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Will claim – who can make a claim?

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Not everyone can make a will claim.

To learn about the basics of a will claim, click here.

In my last update, I outlined the basics of a will claim.  In this update, I will talk about who has the right to make a will challenge in Western Australia.

The Act limits the right to lodge a will claim to:

  1. Married or defacto partners of the deceased;
  2. Persons receiving or entitled to receive maintenance from the deceased as a former spouse;
  3. Children of the deceased, living at the date of death or born within 10 months;
  4. Grandchildren of the deceased, where:
    1. They were being wholly or partly maintained by the deceased prior to their death; or
    2. Their parent was a child of the deceased and that parent had died prior to the deceased’s death; or
    3. They were born within 10 months of the deceased’s death and their parent was a child of the deceased and that parent had died prior to the deceased’s death;
  5. Stepchildren of the deceased where they were being maintained by the deceased or were entitled to be maintained by the deceased, or where:
    1. The deceased received property from the estate of a parent of the stepchild, otherwise than as a creditor; and
    2. The amount of that property exceeded the prescribed amount, which (as of May 2016) is $517,000.00;
  6. A parent of the deceased, either within our outside marriage, where the relationship was admitted by the deceased being of full age or established in the lifetime of the deceased.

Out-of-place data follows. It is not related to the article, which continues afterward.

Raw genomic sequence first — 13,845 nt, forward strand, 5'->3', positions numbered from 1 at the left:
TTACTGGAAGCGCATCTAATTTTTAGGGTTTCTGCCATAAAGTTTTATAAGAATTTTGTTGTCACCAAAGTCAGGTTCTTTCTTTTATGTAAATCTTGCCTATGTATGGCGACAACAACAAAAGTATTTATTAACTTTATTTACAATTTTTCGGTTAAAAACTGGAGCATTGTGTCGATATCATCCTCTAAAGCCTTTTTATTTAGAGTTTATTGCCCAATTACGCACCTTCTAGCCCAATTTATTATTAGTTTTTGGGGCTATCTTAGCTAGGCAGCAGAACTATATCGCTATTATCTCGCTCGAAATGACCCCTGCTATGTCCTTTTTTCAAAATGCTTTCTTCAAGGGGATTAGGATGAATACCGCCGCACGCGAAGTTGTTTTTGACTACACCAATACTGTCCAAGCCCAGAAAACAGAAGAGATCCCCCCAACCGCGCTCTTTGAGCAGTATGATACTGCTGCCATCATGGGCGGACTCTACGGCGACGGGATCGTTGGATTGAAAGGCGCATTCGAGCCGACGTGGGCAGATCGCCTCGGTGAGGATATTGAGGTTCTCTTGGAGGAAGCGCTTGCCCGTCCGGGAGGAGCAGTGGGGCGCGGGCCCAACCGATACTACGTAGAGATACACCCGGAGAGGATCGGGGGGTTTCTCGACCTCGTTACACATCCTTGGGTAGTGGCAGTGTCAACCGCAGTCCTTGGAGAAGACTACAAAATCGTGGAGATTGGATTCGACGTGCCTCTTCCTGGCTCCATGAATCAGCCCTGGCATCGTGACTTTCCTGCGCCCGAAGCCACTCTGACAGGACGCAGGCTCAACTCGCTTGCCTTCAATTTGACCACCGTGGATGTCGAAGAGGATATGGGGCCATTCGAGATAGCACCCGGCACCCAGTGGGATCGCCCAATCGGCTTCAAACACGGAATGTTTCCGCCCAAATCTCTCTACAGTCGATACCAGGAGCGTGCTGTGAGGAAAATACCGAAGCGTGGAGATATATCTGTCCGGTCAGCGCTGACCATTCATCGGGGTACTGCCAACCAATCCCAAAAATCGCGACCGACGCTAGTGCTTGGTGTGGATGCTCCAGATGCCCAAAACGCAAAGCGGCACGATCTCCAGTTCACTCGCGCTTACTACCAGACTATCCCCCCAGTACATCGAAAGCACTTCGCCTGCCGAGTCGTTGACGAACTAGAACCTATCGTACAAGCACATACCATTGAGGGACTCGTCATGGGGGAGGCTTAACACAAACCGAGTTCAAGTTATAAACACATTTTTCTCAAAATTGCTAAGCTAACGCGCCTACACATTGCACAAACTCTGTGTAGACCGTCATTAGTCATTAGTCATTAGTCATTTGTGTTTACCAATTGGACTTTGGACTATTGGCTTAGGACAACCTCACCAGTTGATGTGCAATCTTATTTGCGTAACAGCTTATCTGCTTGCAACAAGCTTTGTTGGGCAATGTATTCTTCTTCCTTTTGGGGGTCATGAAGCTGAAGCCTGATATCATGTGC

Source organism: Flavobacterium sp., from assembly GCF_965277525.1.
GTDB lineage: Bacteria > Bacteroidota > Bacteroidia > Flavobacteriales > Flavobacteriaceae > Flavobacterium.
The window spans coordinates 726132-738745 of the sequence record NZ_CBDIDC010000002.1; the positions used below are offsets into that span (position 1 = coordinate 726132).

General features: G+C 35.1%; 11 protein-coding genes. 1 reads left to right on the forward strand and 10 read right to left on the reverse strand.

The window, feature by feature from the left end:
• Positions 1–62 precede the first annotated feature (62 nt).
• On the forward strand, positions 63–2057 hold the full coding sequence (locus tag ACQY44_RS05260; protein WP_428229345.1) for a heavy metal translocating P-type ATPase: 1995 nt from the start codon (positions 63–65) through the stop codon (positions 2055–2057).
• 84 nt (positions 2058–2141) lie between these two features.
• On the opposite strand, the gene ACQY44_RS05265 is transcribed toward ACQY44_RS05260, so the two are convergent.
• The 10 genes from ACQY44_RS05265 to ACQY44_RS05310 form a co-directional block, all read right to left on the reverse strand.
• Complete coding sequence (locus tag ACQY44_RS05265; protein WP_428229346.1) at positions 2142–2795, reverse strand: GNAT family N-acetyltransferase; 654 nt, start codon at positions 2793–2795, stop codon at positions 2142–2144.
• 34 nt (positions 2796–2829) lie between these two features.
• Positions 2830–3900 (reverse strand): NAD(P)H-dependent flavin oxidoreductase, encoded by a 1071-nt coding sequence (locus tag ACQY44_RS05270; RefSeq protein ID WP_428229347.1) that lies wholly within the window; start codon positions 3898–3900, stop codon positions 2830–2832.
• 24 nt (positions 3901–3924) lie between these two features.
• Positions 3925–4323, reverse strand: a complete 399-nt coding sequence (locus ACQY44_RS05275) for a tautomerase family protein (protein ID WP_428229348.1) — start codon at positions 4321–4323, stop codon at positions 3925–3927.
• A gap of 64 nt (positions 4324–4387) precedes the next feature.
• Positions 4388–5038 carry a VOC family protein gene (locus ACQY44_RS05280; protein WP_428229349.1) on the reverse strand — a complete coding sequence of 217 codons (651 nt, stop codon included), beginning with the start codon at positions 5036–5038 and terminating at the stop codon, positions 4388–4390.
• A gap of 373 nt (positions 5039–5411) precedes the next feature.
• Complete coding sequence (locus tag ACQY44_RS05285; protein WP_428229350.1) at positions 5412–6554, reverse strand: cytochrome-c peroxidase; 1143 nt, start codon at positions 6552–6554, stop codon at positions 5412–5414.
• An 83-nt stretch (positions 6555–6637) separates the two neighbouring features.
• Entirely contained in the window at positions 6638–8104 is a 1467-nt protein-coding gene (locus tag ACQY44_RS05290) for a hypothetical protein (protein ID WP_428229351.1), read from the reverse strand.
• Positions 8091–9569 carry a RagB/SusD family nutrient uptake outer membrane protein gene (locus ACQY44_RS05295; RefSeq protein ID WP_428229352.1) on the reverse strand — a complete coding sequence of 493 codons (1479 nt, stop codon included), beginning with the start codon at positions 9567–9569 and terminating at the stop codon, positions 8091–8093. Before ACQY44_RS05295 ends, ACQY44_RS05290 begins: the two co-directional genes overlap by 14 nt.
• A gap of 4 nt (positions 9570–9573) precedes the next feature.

These rules can sometimes change.  The right for a stepchild to claim was only added in 2013.  Click here for a summary of these changes.

Note also that a deceased person can have both a married partner and a de facto partner, when they have separated from their married partner but have not yet divorced.

You may be surprised to learn that the question of whether a partner is a de facto partner is not always easy to answer, and is heavily dependent on the facts of the situation.  You should take specialist legal advice if you think that you may have been in such a relationship with the deceased.

You should also be aware that being in one of the above categories merely allows you to lodge a will claim against the estate of the deceased.  You then have to prove that you should have received more.

In my next update, I will talk about what makes a successful claim.

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About

Peter Nevin     pnevin@taylorsmart.com.au
Peter Nevin is a Partner in our Commercial Litigation practice group. He specialises in commercial and general litigation, and provides detailed advice on industrial relations issues to both employers and employees. He also provides advice and representation in estate disputes on behalf of executors, beneficiaries and third party claimants.

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